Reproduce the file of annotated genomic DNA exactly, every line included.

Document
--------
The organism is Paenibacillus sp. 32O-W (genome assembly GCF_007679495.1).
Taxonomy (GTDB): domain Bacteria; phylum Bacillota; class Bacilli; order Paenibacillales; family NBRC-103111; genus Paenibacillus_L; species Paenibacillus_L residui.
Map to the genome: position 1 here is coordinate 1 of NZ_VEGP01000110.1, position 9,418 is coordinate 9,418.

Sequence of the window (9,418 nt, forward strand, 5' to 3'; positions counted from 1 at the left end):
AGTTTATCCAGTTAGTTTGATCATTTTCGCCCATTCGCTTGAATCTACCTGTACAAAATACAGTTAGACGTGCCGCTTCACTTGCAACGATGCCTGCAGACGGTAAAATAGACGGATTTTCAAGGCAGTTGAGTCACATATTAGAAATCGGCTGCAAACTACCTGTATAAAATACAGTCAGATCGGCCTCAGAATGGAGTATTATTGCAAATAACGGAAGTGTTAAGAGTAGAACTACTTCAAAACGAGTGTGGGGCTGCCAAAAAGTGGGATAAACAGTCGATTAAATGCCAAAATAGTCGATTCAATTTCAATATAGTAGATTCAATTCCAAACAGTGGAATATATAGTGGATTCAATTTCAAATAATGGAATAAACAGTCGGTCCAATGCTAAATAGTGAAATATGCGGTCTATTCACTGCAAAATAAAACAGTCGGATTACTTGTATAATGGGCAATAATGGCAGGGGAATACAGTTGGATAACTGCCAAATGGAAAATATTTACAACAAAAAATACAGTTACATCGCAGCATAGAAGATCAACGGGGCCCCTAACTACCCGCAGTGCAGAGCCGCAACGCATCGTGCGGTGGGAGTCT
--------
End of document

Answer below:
The organism is Paenibacillus sp. 32O-W (genome assembly GCF_007679495.1).
Taxonomy (GTDB): domain Bacteria; phylum Bacillota; class Bacilli; order Paenibacillales; family NBRC-103111; genus Paenibacillus_L; species Paenibacillus_L residui.
Map to the genome: position 1 here is coordinate 1 of NZ_VEGP01000110.1, position 9,418 is coordinate 9,418.

Sequence of the window (9,418 nt, forward strand, 5' to 3'; positions counted from 1 at the left end):
AGTTTATCCAGTTAGTTTGATCATTTTCGCCCATTCGCTTGAATCTACCTGTACAAAATACAGTTAGACGTGCCGCTTCACTTGCAACGATGCCTGCAGACGGTAAAATAGACGGATTTTCAAGGCAGTTGAGTCACATATTAGAAATCGGCTGCAAACTACCTGTATAAAATACAGTCAGATCGGCCTCAGAATGGAGTATTATTGCAAATAACGGAAGTGTTAAGAGTAGAACTACTTCAAAACGAGTGTGGGGCTGCCAAAAAGTGGGATAAACAGTCGATTAAATGCCAAAATAGTCGATTCAATTTCAATATAGTAGATTCAATTCCAAACAGTGGAATATATAGTGGATTCAATTTCAAATAATGGAATAAACAGTCGGTCCAATGCTAAATAGTGAAATATGCGGTCTATTCACTGCAAAATAAAACAGTCGGATTACTTGTATAATGGGCAATAATGGCAGGGGAATACAGTTGGATAACTGCCAAATGGAAAATATTTACAACAAAAAATACAGTTACATCGCAGCATAGAAGATCAACGGGGCCCCTAACTACCCGCAGTGCAGAGCCGCAACGCATCGTGCGGTGGGAGTCT